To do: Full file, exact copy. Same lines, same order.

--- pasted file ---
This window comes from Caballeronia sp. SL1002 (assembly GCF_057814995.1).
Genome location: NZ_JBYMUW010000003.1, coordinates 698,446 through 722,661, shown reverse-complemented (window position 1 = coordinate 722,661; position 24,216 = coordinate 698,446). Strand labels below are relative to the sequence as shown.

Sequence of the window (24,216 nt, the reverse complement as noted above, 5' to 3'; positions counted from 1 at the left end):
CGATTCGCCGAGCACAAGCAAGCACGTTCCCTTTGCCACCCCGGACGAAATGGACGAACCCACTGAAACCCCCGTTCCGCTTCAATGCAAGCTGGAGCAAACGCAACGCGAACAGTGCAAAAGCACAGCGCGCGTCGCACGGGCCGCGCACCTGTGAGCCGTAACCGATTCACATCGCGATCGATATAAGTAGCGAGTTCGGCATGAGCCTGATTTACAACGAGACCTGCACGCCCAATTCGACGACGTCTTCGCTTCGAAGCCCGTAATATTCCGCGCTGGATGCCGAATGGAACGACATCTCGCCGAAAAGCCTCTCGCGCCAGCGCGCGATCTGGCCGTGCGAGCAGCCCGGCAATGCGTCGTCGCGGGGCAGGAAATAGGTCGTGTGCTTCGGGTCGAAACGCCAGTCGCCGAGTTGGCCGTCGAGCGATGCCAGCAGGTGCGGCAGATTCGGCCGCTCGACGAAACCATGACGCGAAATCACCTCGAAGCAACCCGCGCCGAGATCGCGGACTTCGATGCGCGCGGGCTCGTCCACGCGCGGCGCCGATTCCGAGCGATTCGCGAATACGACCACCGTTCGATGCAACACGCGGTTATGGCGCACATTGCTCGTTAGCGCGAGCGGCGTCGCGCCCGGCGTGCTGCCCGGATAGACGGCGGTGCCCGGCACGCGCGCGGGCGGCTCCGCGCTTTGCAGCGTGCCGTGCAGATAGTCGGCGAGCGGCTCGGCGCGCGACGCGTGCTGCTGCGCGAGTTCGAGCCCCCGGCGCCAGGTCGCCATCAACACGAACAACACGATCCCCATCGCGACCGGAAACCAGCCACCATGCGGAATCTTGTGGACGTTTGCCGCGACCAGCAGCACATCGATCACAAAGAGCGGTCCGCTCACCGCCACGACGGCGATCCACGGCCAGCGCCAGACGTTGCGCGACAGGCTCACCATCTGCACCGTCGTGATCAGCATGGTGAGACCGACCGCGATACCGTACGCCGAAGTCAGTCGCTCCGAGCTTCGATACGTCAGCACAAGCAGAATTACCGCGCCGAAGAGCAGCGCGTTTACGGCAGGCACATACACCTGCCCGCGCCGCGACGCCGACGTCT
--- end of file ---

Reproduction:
This window comes from Caballeronia sp. SL1002 (assembly GCF_057814995.1).
Genome location: NZ_JBYMUW010000003.1, coordinates 698,446 through 722,661, shown reverse-complemented (window position 1 = coordinate 722,661; position 24,216 = coordinate 698,446). Strand labels below are relative to the sequence as shown.

Sequence of the window (24,216 nt, the reverse complement as noted above, 5' to 3'; positions counted from 1 at the left end):
CGATTCGCCGAGCACAAGCAAGCACGTTCCCTTTGCCACCCCGGACGAAATGGACGAACCCACTGAAACCCCCGTTCCGCTTCAATGCAAGCTGGAGCAAACGCAACGCGAACAGTGCAAAAGCACAGCGCGCGTCGCACGGGCCGCGCACCTGTGAGCCGTAACCGATTCACATCGCGATCGATATAAGTAGCGAGTTCGGCATGAGCCTGATTTACAACGAGACCTGCACGCCCAATTCGACGACGTCTTCGCTTCGAAGCCCGTAATATTCCGCGCTGGATGCCGAATGGAACGACATCTCGCCGAAAAGCCTCTCGCGCCAGCGCGCGATCTGGCCGTGCGAGCAGCCCGGCAATGCGTCGTCGCGGGGCAGGAAATAGGTCGTGTGCTTCGGGTCGAAACGCCAGTCGCCGAGTTGGCCGTCGAGCGATGCCAGCAGGTGCGGCAGATTCGGCCGCTCGACGAAACCATGACGCGAAATCACCTCGAAGCAACCCGCGCCGAGATCGCGGACTTCGATGCGCGCGGGCTCGTCCACGCGCGGCGCCGATTCCGAGCGATTCGCGAATACGACCACCGTTCGATGCAACACGCGGTTATGGCGCACATTGCTCGTTAGCGCGAGCGGCGTCGCGCCCGGCGTGCTGCCCGGATAGACGGCGGTGCCCGGCACGCGCGCGGGCGGCTCCGCGCTTTGCAGCGTGCCGTGCAGATAGTCGGCGAGCGGCTCGGCGCGCGACGCGTGCTGCTGCGCGAGTTCGAGCCCCCGGCGCCAGGTCGCCATCAACACGAACAACACGATCCCCATCGCGACCGGAAACCAGCCACCATGCGGAATCTTGTGGACGTTTGCCGCGACCAGCAGCACATCGATCACAAAGAGCGGTCCGCTCACCGCCACGACGGCGATCCACGGCCAGCGCCAGACGTTGCGCGACAGGCTCACCATCTGCACCGTCGTGATCAGCATGGTGAGACCGACCGCGATACCGTACGCCGAAGTCAGTCGCTCCGAGCTTCGATACGTCAGCACAAGCAGAATTACCGCGCCGAAGAGCAGCGCGTTTACGGCAGGCACATACACCTGCCCGCGCCGCGACGCCGACGTCT